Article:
My primary experience with functional programming is my college’s CS151 course, which is taught in Typed Racket. Recently, I’ve done a bit of exploring into Haskell; so far, I’ve read a bit of Learn You A Haskell, and I’ve reimplemented some of CS151’s homework assignments in Haskell. It’s been an interesting experience, so I’ve written up my initial thoughts on the differences between the two languages. I’m planning on turning this into a series as I learn more Haskell, so stay tuned!.

**Disclaimer**: this post will contain solutions to some of the problems from
UChicago’s 2016 winter-quarter CS151. If you are in a future version of this
class, please click away.

## Season 1: Homebrew Peano Numbers

One of our assignments was to write a simple implementation of Peano numbers, complete with conversion, addition, saturating subtraction, multiplication, and comparison functions. But before we do any of those, let’s first define the type we’ll be working with. In Racket:

```
(define-type Nat (U 'Zero Suc))
(define-struct Suc ([prev : Nat]))
```

And in Haskell:

```
data Nat = Zero | Suc Nat deriving (Show, Eq)
```

### Conversions

First, let’s look at the simple conversion functions between our `Nat`

s and
regular integer representations. In Racket:

```
(: nat->num : Nat -> Integer)
(define (nat->num n) (cond
[(Suc? n) (+ 1 (nat->num (Suc-prev n)))]
[else 0]))
(: num->nat : Integer -> Nat)
(define (num->nat n) (cond
[(not (zero? n)) (Suc (num->nat (sub1 n)))]
[else 'Zero]))
```

And in Haskell:

```
nat_to_num :: Nat -> Natural
nat_to_num Zero = 0
nat_to_num (Suc n) = 1 + nat_to_num n
num_to_nat :: Natural -> Nat
num_to_nat 0 = Zero
num_to_nat n = Suc (num_to_nat (n - 1))
```

Easy enough. These were the first two functions I wrote in Haskell, so a bunch of things immediately jumped out at me.

- I
*love*how you can just have your base case be an additional line. I like how it’s analogous to solving a system of equations. Very cool syntax, and probably much more powerful than I know right now. Also eliminates lots of`cond`

s and`match`

es in Racket that only check one edge case. - Why does Haskell have such restrictive rules on symbols in function names? From the Haskell wiki:

Variable identifiers start with a lowercase letter, constructor identifiers with an uppercase letter and both can contain underscores, single quotes, letters and digits. Operators are formed from one or more of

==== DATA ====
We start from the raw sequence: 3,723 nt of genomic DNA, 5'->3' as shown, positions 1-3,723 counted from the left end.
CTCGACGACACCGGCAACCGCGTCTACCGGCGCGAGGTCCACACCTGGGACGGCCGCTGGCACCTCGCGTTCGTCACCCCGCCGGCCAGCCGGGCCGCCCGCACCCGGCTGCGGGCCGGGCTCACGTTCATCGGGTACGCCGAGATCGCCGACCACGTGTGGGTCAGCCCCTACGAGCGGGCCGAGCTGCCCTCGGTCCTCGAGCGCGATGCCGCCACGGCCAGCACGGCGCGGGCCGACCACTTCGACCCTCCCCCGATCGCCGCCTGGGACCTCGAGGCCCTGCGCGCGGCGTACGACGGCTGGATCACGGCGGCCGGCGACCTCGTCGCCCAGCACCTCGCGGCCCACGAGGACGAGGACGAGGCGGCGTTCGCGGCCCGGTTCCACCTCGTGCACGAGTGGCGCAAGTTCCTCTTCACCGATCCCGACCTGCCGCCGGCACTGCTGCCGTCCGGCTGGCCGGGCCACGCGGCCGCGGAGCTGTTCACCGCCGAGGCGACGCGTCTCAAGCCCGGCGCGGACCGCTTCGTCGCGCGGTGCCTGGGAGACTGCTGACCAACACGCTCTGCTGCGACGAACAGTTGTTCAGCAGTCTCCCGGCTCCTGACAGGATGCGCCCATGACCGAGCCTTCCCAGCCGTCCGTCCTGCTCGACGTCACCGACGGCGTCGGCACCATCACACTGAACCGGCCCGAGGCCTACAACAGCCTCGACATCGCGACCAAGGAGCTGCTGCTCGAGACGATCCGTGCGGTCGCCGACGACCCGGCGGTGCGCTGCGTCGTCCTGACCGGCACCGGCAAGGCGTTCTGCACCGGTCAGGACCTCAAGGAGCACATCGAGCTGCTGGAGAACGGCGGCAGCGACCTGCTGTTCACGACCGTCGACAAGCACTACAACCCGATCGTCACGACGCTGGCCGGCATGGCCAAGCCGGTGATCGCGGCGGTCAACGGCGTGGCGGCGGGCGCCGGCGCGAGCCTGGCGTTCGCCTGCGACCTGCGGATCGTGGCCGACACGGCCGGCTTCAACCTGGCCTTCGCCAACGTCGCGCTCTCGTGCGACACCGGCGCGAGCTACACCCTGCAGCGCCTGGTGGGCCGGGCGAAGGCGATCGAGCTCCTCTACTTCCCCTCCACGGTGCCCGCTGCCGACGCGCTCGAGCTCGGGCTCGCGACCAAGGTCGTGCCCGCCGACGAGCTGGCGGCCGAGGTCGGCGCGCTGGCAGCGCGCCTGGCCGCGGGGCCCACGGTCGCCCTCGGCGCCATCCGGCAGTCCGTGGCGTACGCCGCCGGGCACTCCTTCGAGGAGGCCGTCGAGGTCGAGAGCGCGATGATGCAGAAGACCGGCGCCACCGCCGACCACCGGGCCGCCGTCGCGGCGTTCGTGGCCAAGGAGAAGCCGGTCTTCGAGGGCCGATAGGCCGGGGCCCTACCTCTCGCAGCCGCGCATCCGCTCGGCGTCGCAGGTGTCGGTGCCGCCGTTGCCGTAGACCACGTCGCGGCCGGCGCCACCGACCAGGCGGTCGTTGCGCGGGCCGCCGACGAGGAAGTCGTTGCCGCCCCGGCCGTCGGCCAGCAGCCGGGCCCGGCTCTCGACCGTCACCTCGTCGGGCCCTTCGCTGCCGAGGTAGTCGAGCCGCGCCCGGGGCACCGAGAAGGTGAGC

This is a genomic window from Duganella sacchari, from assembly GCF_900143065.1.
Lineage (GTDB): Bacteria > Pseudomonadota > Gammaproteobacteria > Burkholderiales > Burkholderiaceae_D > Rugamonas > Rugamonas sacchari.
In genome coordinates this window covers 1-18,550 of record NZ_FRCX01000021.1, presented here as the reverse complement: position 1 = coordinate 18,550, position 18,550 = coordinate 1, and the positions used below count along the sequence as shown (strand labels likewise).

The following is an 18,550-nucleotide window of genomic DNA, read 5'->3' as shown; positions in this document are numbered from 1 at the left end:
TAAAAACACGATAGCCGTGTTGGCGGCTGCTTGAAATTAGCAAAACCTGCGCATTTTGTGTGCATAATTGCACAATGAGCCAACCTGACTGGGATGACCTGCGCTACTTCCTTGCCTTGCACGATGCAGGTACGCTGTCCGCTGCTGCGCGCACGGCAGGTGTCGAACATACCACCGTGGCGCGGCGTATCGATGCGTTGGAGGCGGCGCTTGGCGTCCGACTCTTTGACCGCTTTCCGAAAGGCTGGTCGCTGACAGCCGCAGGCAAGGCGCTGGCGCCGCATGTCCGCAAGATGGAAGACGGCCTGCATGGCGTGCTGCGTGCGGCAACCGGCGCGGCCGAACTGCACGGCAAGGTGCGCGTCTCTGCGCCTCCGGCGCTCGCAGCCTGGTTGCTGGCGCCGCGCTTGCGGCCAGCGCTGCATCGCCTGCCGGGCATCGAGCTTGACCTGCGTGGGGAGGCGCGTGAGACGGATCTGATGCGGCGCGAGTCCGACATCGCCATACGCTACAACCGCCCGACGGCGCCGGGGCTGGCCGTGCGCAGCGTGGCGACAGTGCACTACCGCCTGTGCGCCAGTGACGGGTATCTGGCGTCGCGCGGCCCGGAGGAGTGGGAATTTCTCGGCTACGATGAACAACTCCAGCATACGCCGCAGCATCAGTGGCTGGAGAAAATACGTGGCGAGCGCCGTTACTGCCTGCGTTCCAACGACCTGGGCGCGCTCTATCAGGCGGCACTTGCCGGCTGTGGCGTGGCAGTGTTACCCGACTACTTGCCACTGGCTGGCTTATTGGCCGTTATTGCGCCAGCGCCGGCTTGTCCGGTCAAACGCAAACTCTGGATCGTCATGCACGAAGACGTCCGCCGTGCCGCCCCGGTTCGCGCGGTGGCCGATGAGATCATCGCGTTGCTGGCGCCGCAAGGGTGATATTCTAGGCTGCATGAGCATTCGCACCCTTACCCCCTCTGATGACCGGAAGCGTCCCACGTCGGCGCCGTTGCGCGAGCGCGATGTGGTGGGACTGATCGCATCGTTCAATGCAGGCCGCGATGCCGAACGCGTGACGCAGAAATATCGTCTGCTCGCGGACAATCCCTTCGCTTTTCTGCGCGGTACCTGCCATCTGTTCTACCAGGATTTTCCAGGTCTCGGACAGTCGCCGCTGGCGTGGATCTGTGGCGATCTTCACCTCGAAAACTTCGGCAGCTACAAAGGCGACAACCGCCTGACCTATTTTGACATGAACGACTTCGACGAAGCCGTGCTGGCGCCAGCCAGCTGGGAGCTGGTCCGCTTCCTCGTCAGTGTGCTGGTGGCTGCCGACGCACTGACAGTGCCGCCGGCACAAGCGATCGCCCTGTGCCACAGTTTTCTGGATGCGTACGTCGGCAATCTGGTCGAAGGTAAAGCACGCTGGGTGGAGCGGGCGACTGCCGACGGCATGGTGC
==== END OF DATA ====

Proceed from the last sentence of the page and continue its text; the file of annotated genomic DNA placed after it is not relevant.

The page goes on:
`'!#$%&\*+./<=>?@\^|-~'`

. Constructors can be operator names, so long as they start with a ‘`:`

’ (e.g.,`:+`

for`Data.Complex`

).

That seems markedly worse than Racket’s “you can call your function
`A+->=_*^%`

for all I care” approach.
3. I love Racket’s treatment of symbols (i.e. `'Zero`

). There doesn’t seem to be
an analog for that in Haskell.

### Arithmetic

Let’s examine the addition and multiplication functions. In Racket:

```
(: nat+ : Nat Nat -> Nat)
(define (nat+ i j) (match* (i j)
[(_ 'Zero) i]
[('Zero _) j]
[((Suc _) (Suc jprev)) (nat+ (Suc i) jprev)]))
(: nat* : Nat Nat -> Nat)
(define (nat* i j) (match* (i j)
[('Zero _) 'Zero]
[(_ 'Zero) 'Zero]
[((Suc _) (Suc jprev)) (nat+ i (nat* i jprev))]))
```

And in Haskell:

```
nat_add :: Nat -> Nat -> Nat
nat_add n1 Zero = n1
nat_add Zero n2 = n2
nat_add n1 (Suc n2) = Suc (nat_add n1 n2)
nat_prod :: Nat -> Nat -> Nat
nat_prod _ Zero = Zero
nat_prod Zero _ = Zero
nat_prod n1 (Suc n2) = nat_add n1 (nat_prod n1 n2)
```

Again, my Racket code translates easily to Haskell. I’m again struck by how much easier to read the Haskell code is. I haven’t
yet had to indent *anything*, which is impressive. I just hope that the whole
spaces-as-function-application thing doesn’t become ambiguous down the line,
but I feel like it will.

## Parting notes

Is it too much to ask for either of these languages to have a *normal* comment
string? Racket’s `;`

I kinda got used to, but it’s still clunky. There’s also no
way to block-comment, which is a bit annoying, but not too bad with
vim-commentary. But Haskell, why? Oh
god, why? `--`

is just so unreadable. Good thing I have vim set to italicize and dim the colors on all comments,
or I’d gloss right over them. And the block comments too…

Okay, /rant. For now, the conclusion is this: if you’re coming from really any Lisp dialect and you want to learn Haskell, go for it. The syntax is bound to be weird, but you’ll get used to it, and everything should be on conceptually familiar ground, at least to start. Also, Learn You A Haskell is great.

Alright, I guess that’s it for season 1! Roll credits! Season 1, boom!

### Correction: 07 February 2017

My friend Isha informed me that Racket does in fact
have block comments with `#| ... |#`

. However, I don’t think that detracts from
my point of both languages having terrible comment strings.